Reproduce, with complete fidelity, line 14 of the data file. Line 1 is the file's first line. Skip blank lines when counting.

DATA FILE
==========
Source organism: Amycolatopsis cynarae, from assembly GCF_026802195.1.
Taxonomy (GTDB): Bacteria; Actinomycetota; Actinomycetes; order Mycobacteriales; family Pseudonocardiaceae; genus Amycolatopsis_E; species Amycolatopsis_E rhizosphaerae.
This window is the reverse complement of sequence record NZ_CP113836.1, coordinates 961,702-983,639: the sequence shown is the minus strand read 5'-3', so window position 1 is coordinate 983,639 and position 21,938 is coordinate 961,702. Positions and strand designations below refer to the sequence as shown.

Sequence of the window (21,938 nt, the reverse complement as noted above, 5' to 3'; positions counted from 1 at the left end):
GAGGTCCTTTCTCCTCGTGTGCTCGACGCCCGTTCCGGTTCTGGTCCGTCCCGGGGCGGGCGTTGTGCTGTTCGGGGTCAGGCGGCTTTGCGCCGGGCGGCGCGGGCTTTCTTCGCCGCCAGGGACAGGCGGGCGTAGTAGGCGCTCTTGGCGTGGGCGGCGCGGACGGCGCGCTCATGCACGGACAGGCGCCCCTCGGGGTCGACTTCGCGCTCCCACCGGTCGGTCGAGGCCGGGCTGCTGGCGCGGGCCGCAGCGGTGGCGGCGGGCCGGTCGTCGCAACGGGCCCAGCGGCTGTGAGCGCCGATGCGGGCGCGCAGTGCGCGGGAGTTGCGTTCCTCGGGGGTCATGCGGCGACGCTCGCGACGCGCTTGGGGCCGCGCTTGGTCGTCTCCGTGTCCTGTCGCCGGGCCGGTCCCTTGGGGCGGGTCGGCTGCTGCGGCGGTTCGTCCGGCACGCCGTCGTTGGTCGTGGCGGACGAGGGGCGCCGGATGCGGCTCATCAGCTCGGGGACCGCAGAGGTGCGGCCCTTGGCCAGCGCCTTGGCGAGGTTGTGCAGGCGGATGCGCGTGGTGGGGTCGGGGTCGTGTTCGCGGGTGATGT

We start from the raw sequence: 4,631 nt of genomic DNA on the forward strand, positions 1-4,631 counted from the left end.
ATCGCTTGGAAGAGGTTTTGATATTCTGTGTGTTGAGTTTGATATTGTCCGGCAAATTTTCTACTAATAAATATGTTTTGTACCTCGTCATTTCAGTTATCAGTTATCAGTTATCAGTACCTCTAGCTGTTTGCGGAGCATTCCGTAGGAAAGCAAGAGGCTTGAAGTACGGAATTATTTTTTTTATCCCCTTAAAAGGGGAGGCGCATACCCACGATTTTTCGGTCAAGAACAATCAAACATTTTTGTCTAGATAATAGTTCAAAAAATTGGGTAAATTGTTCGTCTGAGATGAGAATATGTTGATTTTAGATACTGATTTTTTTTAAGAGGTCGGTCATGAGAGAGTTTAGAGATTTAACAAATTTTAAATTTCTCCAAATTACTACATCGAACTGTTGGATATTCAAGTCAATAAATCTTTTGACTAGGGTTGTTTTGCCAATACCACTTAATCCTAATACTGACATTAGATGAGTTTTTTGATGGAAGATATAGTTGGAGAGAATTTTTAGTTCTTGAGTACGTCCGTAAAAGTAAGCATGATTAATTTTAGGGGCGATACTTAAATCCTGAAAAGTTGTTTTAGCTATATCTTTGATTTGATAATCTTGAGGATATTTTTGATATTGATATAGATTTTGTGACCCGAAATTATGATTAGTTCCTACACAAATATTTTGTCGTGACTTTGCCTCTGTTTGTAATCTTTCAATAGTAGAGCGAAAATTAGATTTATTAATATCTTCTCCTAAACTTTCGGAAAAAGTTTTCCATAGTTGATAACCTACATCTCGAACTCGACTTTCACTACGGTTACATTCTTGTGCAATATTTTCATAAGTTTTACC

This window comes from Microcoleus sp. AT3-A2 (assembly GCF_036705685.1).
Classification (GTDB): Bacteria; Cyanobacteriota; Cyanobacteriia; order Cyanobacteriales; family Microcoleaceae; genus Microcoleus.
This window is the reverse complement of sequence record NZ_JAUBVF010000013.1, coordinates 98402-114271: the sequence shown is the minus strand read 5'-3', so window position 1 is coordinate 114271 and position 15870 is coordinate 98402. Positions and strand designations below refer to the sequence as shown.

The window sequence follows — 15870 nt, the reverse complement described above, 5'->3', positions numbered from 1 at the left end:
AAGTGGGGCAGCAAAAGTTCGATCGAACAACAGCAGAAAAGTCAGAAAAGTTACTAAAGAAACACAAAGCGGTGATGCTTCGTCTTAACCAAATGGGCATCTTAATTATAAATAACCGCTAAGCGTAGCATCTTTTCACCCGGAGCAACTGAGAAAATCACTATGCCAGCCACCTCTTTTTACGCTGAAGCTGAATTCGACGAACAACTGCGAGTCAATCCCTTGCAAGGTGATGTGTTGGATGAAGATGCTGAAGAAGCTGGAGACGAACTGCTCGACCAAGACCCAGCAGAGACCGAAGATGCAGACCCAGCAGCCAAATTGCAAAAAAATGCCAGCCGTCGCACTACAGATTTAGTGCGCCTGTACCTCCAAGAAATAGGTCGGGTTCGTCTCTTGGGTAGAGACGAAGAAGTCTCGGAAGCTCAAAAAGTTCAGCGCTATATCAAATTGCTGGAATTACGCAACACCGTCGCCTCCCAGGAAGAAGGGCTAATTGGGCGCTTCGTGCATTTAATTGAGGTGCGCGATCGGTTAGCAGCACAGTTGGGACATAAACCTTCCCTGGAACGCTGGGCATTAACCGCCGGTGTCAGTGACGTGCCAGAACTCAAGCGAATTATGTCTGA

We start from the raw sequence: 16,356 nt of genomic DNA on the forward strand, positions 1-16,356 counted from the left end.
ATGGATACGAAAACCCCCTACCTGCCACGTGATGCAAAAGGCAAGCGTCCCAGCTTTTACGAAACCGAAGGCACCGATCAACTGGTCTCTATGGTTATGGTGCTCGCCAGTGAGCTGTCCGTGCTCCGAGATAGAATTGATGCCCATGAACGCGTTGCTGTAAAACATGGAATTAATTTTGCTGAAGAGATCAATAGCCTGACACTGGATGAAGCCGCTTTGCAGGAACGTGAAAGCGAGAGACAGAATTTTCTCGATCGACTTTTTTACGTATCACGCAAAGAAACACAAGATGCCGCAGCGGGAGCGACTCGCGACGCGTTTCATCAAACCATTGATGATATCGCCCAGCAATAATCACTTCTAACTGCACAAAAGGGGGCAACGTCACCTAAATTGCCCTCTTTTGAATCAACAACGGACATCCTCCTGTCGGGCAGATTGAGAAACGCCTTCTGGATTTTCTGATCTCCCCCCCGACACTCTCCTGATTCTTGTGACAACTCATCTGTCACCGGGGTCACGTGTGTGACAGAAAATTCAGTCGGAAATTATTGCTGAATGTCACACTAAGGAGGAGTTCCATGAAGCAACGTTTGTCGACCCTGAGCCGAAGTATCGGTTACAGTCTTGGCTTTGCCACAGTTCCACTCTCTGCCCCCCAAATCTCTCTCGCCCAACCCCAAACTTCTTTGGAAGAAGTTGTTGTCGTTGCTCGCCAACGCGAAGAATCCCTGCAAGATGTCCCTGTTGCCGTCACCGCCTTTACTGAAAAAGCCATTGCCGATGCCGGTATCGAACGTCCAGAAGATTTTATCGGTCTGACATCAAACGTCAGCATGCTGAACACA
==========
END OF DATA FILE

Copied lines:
ATGGATACGAAAACCCCCTACCTGCCACGTGATGCAAAAGGCAAGCGTCCCAGCTTTTACGAAACCGAAGGCACCGATCAACTGGTCTCTATGGTTATGGTGCTCGCCAGTGAGCTGTCCGTGCTCCGAGATAGAATTGATGCCCATGAACGCGTTGCTGTAAAACATGGAATTAATTTTGCTGAAGAGATCAATAGCCTGACACTGGATGAAGCCGCTTTGCAGGAACGTGAAAGCGAGAGACAGAATTTTCTCGATCGACTTTTTTACGTATCACGCAAAGAAACACAAGATGCCGCAGCGGGAGCGACTCGCGACGCGTTTCATCAAACCATTGATGATATCGCCCAGCAATAATCACTTCTAACTGCACAAAAGGGGGCAACGTCACCTAAATTGCCCTCTTTTGAATCAACAACGGACATCCTCCTGTCGGGCAGATTGAGAAACGCCTTCTGGATTTTCTGATCTCCCCCCCGACACTCTCCTGATTCTTGTGACAACTCATCTGTCACCGGGGTCACGTGTGTGACAGAAAATTCAGTCGGAAATTATTGCTGAATGTCACACTAAGGAGGAGTTCCATGAAGCAACGTTTGTCGACCCTGAGCCGAAGTATCGGTTACAGTCTTGGCTTTGCCACAGTTCCACTCTCTGCCCCCCAAATCTCTCTCGCCCAACCCCAAACTTCTTTGGAAGAAGTTGTTGTCGTTGCTCGCCAACGCGAAGAATCCCTGCAAGATGTCCCTGTTGCCGTCACCGCCTTTACTGAAAAAGCCATTGCCGATGCCGGTATCGAACGTCCAGAAGATTTTATCGGTCTGACATCAAACGTCAGCATGCTGAACACA